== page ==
we also went to scotland for a couple of days. we went there by train, which, in my opinion, is the best way to travel. the views were spectacular. and look, more sheep!

in scotland, we spent a day in edinburgh, which was great, but it was a little big city for my love. i get easily overwhelmed. my favorite part of scotland was the day we spent out by the sea, in north berwick. while we were there, we went to the law. this is the law.

law is the lowland scots word for a hill that rises incongruously from its surroundings. i would say that this one was quite incongruous. and we climbed it.

the views during the climb were spectacular. there was the sea, dotted with islands and the tiny town with the red roofs and farms as far as you could see.

while we were in north berwick, we also walked along the beach. in the opposite direction from this photo, there was a golf course. which seemed very scottish.

this puppy was enjoying the beach and didn't seem to mind that it was in the forties outside. i didn't mind either. i'd take a chilly day on a scottish beach any day.

that's about all i have. it was an amazing trip. a refreshing trip. a trip i won't soon forget.



the past two weeks jon and i were greatly privileged to take an extraordinary vacation, traveling to both germany and the united kingdom. it was an overwhelmingly fantastic trip, full of seeing great sights, eating good food, and most awesomely, visiting some of the greatest friends that we have.

we spent the first week in germany visiting rachel and adam. they live in eralangen, which is in bavaria. on the plane trip over there i realized the only thing i knew how to say in german was danke schön, which i of course, thanks to mr. wayne newton, thought was pronounced 'dank-a shane'. i'm still not one hundred percent sure, but i now think it's closer to 'dank-e shoen'. umlauts are weird. i mostly mumbled my way through it.

by the end i could also say please, order two coffees, and knew the words for train station and airport. not much progress, i know, but i blame adam for being way too good at german after only five months of studying.

germany was surprisingly cute. i'm not sure why it was surprising, i guess i had just never thought much about it. all of the buildings had red roofs, all the houses had flowers and well maintained gardens, and people traveled everywhere by bicycle (my favorite was the cute old lady on the vintage bicycle with a basket full of potted plants).

see, so cute!

this was in bamburg. evidently it's a thing for people to put locks on bridges as a sign of love, true love. i think we should start this in cincinnati. it definitely has enough bridges.

one day, the four of got a rental car and drove to the edge of the black forest. luckily rach likes driving. the autobahn scares me. i think we hit one hundred twenty miles per hour, and in a ford no less. rach was quite disappointed when we didn't get a sweet european rental car.

this was the view from the inn we stayed in just outside of baden-baden. why yes, those are vineyards in the back ground. and yes, that is the black forest further on.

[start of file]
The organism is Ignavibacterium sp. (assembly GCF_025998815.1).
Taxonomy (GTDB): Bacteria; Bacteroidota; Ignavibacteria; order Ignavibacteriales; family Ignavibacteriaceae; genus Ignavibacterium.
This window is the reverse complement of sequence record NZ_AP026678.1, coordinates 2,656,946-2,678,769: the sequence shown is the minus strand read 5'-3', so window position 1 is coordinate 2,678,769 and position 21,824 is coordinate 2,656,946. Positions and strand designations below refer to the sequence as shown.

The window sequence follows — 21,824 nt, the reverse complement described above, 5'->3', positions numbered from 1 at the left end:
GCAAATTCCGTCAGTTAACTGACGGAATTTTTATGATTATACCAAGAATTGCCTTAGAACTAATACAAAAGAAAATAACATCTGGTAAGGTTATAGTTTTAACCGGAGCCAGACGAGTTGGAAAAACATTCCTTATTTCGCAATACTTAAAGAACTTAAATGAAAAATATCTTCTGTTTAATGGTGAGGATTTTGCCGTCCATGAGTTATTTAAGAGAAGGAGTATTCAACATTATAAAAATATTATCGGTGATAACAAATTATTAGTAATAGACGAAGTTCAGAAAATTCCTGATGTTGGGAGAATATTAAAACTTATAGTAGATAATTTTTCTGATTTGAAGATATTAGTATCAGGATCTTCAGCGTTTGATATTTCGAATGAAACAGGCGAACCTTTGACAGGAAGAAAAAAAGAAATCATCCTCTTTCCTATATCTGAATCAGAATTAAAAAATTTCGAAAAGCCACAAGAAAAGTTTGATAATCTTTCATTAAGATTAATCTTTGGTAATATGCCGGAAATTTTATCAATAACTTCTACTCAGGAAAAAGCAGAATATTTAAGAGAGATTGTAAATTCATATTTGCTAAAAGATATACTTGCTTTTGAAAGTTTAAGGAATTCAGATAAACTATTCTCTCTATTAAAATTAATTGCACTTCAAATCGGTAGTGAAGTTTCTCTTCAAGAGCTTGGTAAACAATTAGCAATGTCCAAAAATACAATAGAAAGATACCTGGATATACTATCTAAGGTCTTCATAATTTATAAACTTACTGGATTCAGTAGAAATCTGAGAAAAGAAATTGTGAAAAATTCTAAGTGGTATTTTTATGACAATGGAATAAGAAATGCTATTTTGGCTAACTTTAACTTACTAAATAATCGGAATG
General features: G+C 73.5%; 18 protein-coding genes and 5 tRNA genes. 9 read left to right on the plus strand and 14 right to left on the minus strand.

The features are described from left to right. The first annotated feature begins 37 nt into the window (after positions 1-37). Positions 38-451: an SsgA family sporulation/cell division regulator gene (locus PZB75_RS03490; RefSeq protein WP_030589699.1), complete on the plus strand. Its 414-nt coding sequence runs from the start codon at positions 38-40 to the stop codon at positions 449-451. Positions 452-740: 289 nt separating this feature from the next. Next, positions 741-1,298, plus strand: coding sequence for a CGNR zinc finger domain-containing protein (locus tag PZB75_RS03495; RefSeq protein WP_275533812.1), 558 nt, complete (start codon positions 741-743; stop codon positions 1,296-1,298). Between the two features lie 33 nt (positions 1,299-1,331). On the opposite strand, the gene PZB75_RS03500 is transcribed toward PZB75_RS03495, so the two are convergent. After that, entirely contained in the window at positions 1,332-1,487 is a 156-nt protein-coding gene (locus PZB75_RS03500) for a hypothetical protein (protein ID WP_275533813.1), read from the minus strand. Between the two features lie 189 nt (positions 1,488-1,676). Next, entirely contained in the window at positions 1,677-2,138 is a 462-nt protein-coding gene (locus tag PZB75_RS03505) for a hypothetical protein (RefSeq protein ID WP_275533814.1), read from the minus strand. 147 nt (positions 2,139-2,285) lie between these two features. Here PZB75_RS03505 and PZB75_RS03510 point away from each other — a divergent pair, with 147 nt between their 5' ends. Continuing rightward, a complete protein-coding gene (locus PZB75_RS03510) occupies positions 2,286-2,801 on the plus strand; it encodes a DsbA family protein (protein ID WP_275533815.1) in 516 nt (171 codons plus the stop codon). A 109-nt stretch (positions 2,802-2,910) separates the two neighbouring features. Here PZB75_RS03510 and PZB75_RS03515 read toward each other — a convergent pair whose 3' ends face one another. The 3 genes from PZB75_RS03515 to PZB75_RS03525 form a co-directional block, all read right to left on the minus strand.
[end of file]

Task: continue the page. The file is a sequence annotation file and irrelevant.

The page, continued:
the next day we went for a lovely jaunt through the vineyards and then up through the black forest to the yburg castle. it was a bit rainy, but oh so scenic. a couple of grapes may have been eaten along the way. shhhh.

you just can't beat those views. we were pretty certain you could see france in the distance.

on the way back down through town, we saw a couple of katzes (yes, i know katzen is the proper plural, but it's not nearly as fun of a word). this made jon and adam super happy. they attempted petting but were unsuccessful.

the two pictures above kind of show one of my favorite things about germany--the vegetable gardens in everyone's yards and all of the colorful flowers.

when we got into town there was a guy with a giant vacuum sucking grapes into a building. we like to think these were from the vineyards we trekked through.

our trip through the black forest ended with a visit to burg hohenbaden. it was a great castle--crumbly, overgrown and completely left to the imagination to recreate its former glory. and while we were there an impromptu a cappella concert broke out in this main room (german flash mob?). the open space had incredible acoustics and, even though it was a german group, all of the songs they sang were in english, which was pretty great.

there was so much more awesomeness in germany, but there's only so much i can subject you people to in one blog post, and i haven't even gotten to week two of the vacation yet. i'll save our united kingdom adventures for a later post.

auf wiedersehen! or, for those who never watched the sound of music with closed captioning on, al veed-isane. (yeah, i had no idea it was spelled that way until i saw it on a sign. german is crazy.)


spices two.

the second post i ever made on this blog was about making my spice rack. three years later, it was in need of a little bit of love. we had mounted it over the only counter in our kitchen, where it was subjected day after day to the turmoils of food prep.

so, since the labels needed to be replaced anyway, i figured a change in design was in order.

much more subdued this time around. and more chevron-y.

i'm quite a fan of their new look. and, while i was at it, they got a new home. they no longer live over the counter, so mayhaps these labels will last more than a few years. granted, i'll probably get tired of this look in three more years and want another change.